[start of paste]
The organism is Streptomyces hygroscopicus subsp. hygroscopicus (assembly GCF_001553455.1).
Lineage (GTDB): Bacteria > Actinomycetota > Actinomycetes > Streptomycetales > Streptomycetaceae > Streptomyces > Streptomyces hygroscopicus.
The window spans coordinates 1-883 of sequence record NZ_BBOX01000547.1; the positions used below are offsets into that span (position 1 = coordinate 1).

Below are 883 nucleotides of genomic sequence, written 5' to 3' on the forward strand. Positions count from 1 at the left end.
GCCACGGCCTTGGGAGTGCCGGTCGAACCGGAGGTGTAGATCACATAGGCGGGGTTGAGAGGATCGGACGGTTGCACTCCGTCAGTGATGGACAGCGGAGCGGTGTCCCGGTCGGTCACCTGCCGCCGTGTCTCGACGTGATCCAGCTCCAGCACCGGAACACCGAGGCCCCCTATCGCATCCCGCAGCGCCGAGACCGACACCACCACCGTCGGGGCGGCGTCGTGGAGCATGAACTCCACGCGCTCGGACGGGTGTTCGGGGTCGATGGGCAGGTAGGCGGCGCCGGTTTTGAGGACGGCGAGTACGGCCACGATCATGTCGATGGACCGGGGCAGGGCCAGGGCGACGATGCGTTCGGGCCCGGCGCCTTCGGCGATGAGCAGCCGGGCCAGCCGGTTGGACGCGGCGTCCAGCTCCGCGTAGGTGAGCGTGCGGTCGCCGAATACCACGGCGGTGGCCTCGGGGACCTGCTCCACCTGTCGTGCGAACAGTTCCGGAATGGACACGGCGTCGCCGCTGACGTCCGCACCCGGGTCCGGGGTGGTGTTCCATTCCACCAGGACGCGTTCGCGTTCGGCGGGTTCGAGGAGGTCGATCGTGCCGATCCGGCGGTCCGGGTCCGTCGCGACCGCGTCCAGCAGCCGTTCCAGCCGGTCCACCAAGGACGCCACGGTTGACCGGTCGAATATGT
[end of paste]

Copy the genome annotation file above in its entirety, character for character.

The organism is Streptomyces hygroscopicus subsp. hygroscopicus (assembly GCF_001553455.1).
Lineage (GTDB): Bacteria > Actinomycetota > Actinomycetes > Streptomycetales > Streptomycetaceae > Streptomyces > Streptomyces hygroscopicus.
The window spans coordinates 1-883 of sequence record NZ_BBOX01000547.1; the positions used below are offsets into that span (position 1 = coordinate 1).

Below are 883 nucleotides of genomic sequence, written 5' to 3' on the forward strand. Positions count from 1 at the left end.
GCCACGGCCTTGGGAGTGCCGGTCGAACCGGAGGTGTAGATCACATAGGCGGGGTTGAGAGGATCGGACGGTTGCACTCCGTCAGTGATGGACAGCGGAGCGGTGTCCCGGTCGGTCACCTGCCGCCGTGTCTCGACGTGATCCAGCTCCAGCACCGGAACACCGAGGCCCCCTATCGCATCCCGCAGCGCCGAGACCGACACCACCACCGTCGGGGCGGCGTCGTGGAGCATGAACTCCACGCGCTCGGACGGGTGTTCGGGGTCGATGGGCAGGTAGGCGGCGCCGGTTTTGAGGACGGCGAGTACGGCCACGATCATGTCGATGGACCGGGGCAGGGCCAGGGCGACGATGCGTTCGGGCCCGGCGCCTTCGGCGATGAGCAGCCGGGCCAGCCGGTTGGACGCGGCGTCCAGCTCCGCGTAGGTGAGCGTGCGGTCGCCGAATACCACGGCGGTGGCCTCGGGGACCTGCTCCACCTGTCGTGCGAACAGTTCCGGAATGGACACGGCGTCGCCGCTGACGTCCGCACCCGGGTCCGGGGTGGTGTTCCATTCCACCAGGACGCGTTCGCGTTCGGCGGGTTCGAGGAGGTCGATCGTGCCGATCCGGCGGTCCGGGTCCGTCGCGACCGCGTCCAGCAGCCGTTCCAGCCGGTCCACCAAGGACGCCACGGTTGACCGGTCGAATATGT